Helping you live your best life

Skip main navigation
Group Created with Sketch.

Need help

What can we help you find?

Related Search Terms

Related Search Results


VCU liver institute director shares 'Act Now, Screen Today' message to boost liver disease screenings

A leading patient advocacy group interviewed Arun Sanyal, M.D., of the VCU Stravitz-Sanyal Institute for Liver Disease and Metabolic Health, for a national awareness campaign marking Global Fatty Liver Day.

Two men standing in suits in front of a Global Liver Institute sign. (Left) Jeff McIntyre of the Global Liver Institute interviewed Arun Sanyal, M.D., director of the VCU Stravitz-Sanyal Institute for Liver Disease and Metabolic Health for a video marking Global Fatty Liver Day. (A.J. Hostetler, VCU Stravitz-Sanyal Institute for Liver Disease and Metabolic Health)

By A.J. Hostetler

To boost awareness about the importance of screening for fatty liver disease, one of the world’s biggest liver patient advocacy groups is teaming up with the director of Virginia Commonwealth University’s liver institute.

The Global Liver Institute, based in Washington, D.C., collaborates with over 220 organizations from more than 75 countries to recognize June 13 as Global Fatty Liver Day. Since 2018, this special day has raised awareness and educated people about a disease that affects roughly 1 in 4 people worldwide. This year’s theme, “Act Now, Screen Today,” underscores the importance of early detection and intervention.

Fatty liver disease, now formally called steatotic liver disease, occurs when excessive fat accumulates in liver cells. A healthy liver contains a small amount of fat, but when it reaches over 5% of a liver's weight, it can lead to serious health issues like cirrhosis, liver cancer, or even the need for a liver transplant.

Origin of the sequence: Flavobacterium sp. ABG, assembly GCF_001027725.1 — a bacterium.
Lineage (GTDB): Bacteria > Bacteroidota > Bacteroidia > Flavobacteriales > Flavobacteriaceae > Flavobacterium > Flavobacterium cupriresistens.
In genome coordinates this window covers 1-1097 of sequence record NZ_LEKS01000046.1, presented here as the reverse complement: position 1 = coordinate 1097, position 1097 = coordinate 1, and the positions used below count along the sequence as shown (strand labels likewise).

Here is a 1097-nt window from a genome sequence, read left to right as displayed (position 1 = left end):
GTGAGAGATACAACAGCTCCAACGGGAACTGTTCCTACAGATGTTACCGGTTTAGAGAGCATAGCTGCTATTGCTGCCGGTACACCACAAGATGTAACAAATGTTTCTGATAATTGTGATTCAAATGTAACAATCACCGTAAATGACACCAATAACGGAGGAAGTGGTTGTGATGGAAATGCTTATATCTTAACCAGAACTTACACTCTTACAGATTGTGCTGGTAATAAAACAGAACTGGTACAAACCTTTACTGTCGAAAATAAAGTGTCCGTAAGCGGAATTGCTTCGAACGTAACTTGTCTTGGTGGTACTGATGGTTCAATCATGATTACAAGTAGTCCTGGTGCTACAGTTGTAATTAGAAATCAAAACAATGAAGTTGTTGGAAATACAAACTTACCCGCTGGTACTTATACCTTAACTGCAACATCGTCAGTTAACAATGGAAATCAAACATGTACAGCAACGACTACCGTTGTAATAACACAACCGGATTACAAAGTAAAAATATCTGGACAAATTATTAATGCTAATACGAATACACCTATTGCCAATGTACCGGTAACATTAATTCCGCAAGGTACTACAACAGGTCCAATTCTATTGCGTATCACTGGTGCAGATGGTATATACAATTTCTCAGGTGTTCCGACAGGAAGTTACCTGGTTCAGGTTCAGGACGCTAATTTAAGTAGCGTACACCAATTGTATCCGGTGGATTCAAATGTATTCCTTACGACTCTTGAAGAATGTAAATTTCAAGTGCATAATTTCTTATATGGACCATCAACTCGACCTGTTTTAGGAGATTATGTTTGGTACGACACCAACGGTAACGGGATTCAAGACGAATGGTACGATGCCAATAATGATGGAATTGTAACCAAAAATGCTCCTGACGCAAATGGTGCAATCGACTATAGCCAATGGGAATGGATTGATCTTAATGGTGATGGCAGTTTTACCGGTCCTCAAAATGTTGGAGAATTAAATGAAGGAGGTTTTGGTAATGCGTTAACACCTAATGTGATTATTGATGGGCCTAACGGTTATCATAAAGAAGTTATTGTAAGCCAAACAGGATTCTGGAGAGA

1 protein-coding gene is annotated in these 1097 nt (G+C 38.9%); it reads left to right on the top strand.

The advocacy group’s vice president of liver health programs visited VCU to speak with Arun Sanyal, M.D., director of the Stravitz-Sanyal Institute for Liver Disease and Metabolic Health and a professor of medicine at the VCU School of Medicine. They discussed the importance of screening and how health care systems and medical institutions can help develop better treatments for patients. Their conversation was recorded to spread the word.

“The Global Liver Institute is proud to partner with the VCU Stravitz-Sanyal Institute for Liver Disease and Metabolic Health for Global Fatty Liver Day 2024 and in supporting liver patients worldwide for better prevention, diagnosis, and treatment,” said Jeff McIntyre of the Global Liver Institute. “Dr. Sanyal and the institute are leaders in the field of liver health and we value their participation in Global Fatty Liver Day to build awareness and education about this chronic, progressive condition.”

Although fatty liver disease is common, many people don’t know they have it because there are often no symptoms that fat is accumulating in their livers, causing scarring and inflammation. As a result, 20-30% of those affected may develop cirrhosis, a severe form of liver disease, before they even get diagnosed.

“The majority of people who visit a physician for the first time regarding their liver, that is also the first day that their liver disease is diagnosed,” Sanyal said. “Cirrhosis doesn’t happen overnight, so that means this condition has gone undetected for decades likely before it got to this point. We need to find people early in the disease, before it has done serious damage to the liver, so we can stop the ship and turn it around before it’s too late.”

That’s why screening is so crucial, Sanyal says. He advises people who are overweight, have type 2 diabetes, or high blood pressure to talk to their doctor about their liver disease risk and how to lower it through weight loss and other healthy lifestyle changes.

Screening can start with a simple blood test whose results help calculate a patient’s risk using the FIB-4 index, was developed by the VCU liver institute’s chief clinical officer and professor of medicine, Richard K. Sterling, M.D. Other non-invasive tests that help evaluate a patient’s risk include another blood-based test called ELF or imaging scans using Fibroscan or an MRI.

But for diagnosis, however, fatty liver disease requires a liver biopsy, which can be painful and costly.

Typically, treatment has focused on weight loss and lifestyle changes, but in March, the U.S. Food and Drug Administration approve the first medication to treat fatty liver disease, Rezdiffra.